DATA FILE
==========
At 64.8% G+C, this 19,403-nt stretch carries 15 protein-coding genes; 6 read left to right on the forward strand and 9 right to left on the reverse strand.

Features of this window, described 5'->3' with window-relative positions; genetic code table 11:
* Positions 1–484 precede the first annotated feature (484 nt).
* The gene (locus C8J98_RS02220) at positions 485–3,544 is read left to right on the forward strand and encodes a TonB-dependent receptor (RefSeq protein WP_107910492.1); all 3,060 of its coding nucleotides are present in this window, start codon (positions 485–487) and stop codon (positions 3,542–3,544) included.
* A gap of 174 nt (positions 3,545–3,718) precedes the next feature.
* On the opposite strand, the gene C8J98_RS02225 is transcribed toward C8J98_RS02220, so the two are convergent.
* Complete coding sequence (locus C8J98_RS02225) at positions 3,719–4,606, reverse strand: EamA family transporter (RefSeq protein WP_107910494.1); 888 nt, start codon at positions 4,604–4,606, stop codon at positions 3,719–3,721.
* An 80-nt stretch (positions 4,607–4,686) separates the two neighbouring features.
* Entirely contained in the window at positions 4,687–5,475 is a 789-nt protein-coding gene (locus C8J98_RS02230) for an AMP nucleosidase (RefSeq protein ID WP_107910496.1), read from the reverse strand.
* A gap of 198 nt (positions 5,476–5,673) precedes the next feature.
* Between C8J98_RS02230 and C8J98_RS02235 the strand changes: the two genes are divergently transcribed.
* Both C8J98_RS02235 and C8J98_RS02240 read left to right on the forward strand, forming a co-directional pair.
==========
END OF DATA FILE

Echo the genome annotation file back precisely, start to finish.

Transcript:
At 64.8% G+C, this 19,403-nt stretch carries 15 protein-coding genes; 6 read left to right on the forward strand and 9 right to left on the reverse strand.

Features of this window, described 5'->3' with window-relative positions; genetic code table 11:
* Positions 1–484 precede the first annotated feature (484 nt).
* The gene (locus C8J98_RS02220) at positions 485–3,544 is read left to right on the forward strand and encodes a TonB-dependent receptor (RefSeq protein WP_107910492.1); all 3,060 of its coding nucleotides are present in this window, start codon (positions 485–487) and stop codon (positions 3,542–3,544) included.
* A gap of 174 nt (positions 3,545–3,718) precedes the next feature.
* On the opposite strand, the gene C8J98_RS02225 is transcribed toward C8J98_RS02220, so the two are convergent.
* Complete coding sequence (locus C8J98_RS02225) at positions 3,719–4,606, reverse strand: EamA family transporter (RefSeq protein WP_107910494.1); 888 nt, start codon at positions 4,604–4,606, stop codon at positions 3,719–3,721.
* An 80-nt stretch (positions 4,607–4,686) separates the two neighbouring features.
* Entirely contained in the window at positions 4,687–5,475 is a 789-nt protein-coding gene (locus C8J98_RS02230) for an AMP nucleosidase (RefSeq protein ID WP_107910496.1), read from the reverse strand.
* A gap of 198 nt (positions 5,476–5,673) precedes the next feature.
* Between C8J98_RS02230 and C8J98_RS02235 the strand changes: the two genes are divergently transcribed.
* Both C8J98_RS02235 and C8J98_RS02240 read left to right on the forward strand, forming a co-directional pair.